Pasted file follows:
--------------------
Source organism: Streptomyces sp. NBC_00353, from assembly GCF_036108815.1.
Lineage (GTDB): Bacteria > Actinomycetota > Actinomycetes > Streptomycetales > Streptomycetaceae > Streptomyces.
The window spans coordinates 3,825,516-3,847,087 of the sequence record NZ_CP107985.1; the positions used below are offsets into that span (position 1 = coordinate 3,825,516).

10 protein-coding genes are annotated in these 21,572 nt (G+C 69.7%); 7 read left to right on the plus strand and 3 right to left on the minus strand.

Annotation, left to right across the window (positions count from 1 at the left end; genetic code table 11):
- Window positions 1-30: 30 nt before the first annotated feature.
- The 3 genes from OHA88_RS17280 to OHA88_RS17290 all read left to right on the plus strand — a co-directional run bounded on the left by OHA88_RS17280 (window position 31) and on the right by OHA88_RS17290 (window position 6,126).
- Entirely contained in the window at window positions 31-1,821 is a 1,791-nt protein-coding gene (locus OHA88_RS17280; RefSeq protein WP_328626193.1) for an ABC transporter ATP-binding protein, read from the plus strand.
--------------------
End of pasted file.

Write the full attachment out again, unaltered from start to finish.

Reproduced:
Source organism: Streptomyces sp. NBC_00353, from assembly GCF_036108815.1.
Lineage (GTDB): Bacteria > Actinomycetota > Actinomycetes > Streptomycetales > Streptomycetaceae > Streptomyces.
The window spans coordinates 3,825,516-3,847,087 of the sequence record NZ_CP107985.1; the positions used below are offsets into that span (position 1 = coordinate 3,825,516).

10 protein-coding genes are annotated in these 21,572 nt (G+C 69.7%); 7 read left to right on the plus strand and 3 right to left on the minus strand.

Annotation, left to right across the window (positions count from 1 at the left end; genetic code table 11):
- Window positions 1-30: 30 nt before the first annotated feature.
- The 3 genes from OHA88_RS17280 to OHA88_RS17290 all read left to right on the plus strand — a co-directional run bounded on the left by OHA88_RS17280 (window position 31) and on the right by OHA88_RS17290 (window position 6,126).
- Entirely contained in the window at window positions 31-1,821 is a 1,791-nt protein-coding gene (locus OHA88_RS17280; RefSeq protein WP_328626193.1) for an ABC transporter ATP-binding protein, read from the plus strand.